Industrial vibrators represent one of a few methods to implement vibration into a process as a discharge aid. Material vibrators are available in compressed air or electric-driven versions to create vibratory motion. Such motion excites the localized area wherever they're installed.
An electric motor vibrator
Ultimately, different processes will require either an electrically-driven material vibrator or a pneumatically-driven material vibrator. In this AZO blog post, we will outline the benefits and differences of these two types of material vibrators. We’ll also share some other functions (besides being utilized as a discharge aid) that material vibrators can achieve:
How these pieces of equipment function are what separates them
Electric motor vibrators and pneumatic vibrators both perform the same function (shaking), but how they achieve this function is what separates them idealistically. The former uses an electric motor with eccentric weights as a means to provide the mode of action, while the latter uses compressed air to accomplish this task.
The size and weight of the motors suit them for different tasks
Size is one requirement to consider as electric motors tend to be larger and take up more facility space. Weight is another factor. For example, rail cars typically use pneumatically-driven vibrators as they do not require any plugins or much electrical wiring. These vibrators are also typically not as heavy as electrically-driven vibrators, which becomes an advantage when heavy lifting is required.
Economic factors also play a part in the decision between them
Economic factors can also play a part in the decision to implement either a pneumatic or electrically-driven material vibrator. There are many applications where pneumatic vibration is applicable as it is typically easier to implement on a job, vehicle, or portable worksite than power wiring. Still, compressed air is expensive to manufacture.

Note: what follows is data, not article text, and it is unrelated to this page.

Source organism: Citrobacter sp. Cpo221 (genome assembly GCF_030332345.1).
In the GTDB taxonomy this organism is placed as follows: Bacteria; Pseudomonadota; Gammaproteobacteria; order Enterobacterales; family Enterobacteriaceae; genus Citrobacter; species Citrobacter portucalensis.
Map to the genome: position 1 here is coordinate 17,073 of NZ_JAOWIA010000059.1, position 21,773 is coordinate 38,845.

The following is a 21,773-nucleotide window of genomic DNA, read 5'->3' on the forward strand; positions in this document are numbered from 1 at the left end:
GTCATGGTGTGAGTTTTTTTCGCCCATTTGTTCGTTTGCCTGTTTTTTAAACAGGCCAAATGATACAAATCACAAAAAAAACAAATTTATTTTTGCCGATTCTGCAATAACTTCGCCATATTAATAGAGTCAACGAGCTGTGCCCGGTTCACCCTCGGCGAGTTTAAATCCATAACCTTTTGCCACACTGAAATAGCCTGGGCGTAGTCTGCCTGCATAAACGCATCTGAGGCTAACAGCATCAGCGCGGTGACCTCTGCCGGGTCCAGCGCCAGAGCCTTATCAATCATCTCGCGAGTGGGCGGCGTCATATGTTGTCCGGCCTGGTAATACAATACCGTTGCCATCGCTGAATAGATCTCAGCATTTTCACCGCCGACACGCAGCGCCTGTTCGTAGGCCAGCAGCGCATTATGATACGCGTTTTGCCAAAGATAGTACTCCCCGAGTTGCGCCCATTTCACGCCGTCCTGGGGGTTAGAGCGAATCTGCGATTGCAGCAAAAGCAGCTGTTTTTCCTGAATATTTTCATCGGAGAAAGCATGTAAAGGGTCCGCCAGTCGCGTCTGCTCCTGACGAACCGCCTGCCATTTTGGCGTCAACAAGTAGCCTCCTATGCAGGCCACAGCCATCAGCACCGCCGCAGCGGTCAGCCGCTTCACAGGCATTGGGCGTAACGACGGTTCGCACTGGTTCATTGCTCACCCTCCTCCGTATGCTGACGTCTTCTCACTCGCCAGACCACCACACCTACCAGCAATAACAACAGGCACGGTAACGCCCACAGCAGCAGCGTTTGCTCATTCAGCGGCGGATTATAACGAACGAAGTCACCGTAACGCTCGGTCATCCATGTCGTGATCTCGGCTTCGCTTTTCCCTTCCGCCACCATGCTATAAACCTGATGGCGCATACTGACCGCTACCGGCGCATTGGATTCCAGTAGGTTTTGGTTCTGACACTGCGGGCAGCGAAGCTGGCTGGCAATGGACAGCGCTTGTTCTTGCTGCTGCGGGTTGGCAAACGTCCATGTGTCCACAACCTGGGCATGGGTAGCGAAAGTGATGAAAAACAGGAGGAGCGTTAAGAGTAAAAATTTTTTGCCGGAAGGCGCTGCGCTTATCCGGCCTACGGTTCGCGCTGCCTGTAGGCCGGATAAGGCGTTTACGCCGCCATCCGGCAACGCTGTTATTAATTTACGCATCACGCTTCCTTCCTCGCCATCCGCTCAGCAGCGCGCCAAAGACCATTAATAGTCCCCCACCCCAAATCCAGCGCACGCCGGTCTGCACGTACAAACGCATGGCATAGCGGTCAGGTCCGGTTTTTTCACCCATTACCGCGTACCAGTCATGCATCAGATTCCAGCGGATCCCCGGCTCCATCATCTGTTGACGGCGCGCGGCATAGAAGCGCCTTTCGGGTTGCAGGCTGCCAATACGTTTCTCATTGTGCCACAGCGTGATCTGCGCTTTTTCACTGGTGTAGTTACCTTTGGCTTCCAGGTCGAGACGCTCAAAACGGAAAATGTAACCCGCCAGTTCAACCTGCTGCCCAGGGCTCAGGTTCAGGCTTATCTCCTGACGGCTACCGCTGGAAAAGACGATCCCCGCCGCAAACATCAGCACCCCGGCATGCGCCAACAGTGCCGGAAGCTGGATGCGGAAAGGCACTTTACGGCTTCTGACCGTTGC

Such pneumatic airflow is made in a compressor using an electric motor. A pneumatic vibrator, as a device, may be less expensive initially. Still, utility costs can increase the total cost of ownership (TCO) to greater amounts in some applications.
Pneumatic vibrators pose an advantage in extreme combustible dust hazard scenarios
One final advantage for using a pneumatic vibrator pertains to situations in which a manufacturer is moving material that presents an extreme combustible dust hazard. In this scenario, a pneumatically actuated material vibrator could be ideal to minimize or even avoid electric power wiring in hazard zones.
There are multiple functions material vibrators can achieve
Either material vibrator can also be implemented in a facility for other purposes than as a discharge aid. Cement trucks, for example, commonly contain vibrators to help cement flow down shallow chutes.
At times, these vibrators are used in filling operations to densify and compact material. Containers can be efficiently filled as air is squeezed out of the process. Other applications for material vibrators include bulk bag unloaders on the discharge cone or the support table (where the bulk bag is actually set).
Whether pneumatic or electric material vibrators are implemented into a process, these tools are often used in conjunction with other flow aids.
A new, free guide from AZO further elaborates on various mechanical devices that are used to apply energy into material in order to induce flow. “Flow and Functionality: Determining The Proper Discharge Aids For Your Bulk Material Handling Process” contains pertinent information about many machines that are often used in concert with each other (as well as flow agents) to overcome the friction between material and the wall of storage vessels.
If you find that you have any other conveying queries, you can always feel free to speak to an AZO specialist. We have more than seven decades of experience in handling raw materials and shaping ingredient automation along the way. Contact our sales team for any questions on how to help your plant and processes run smoothly.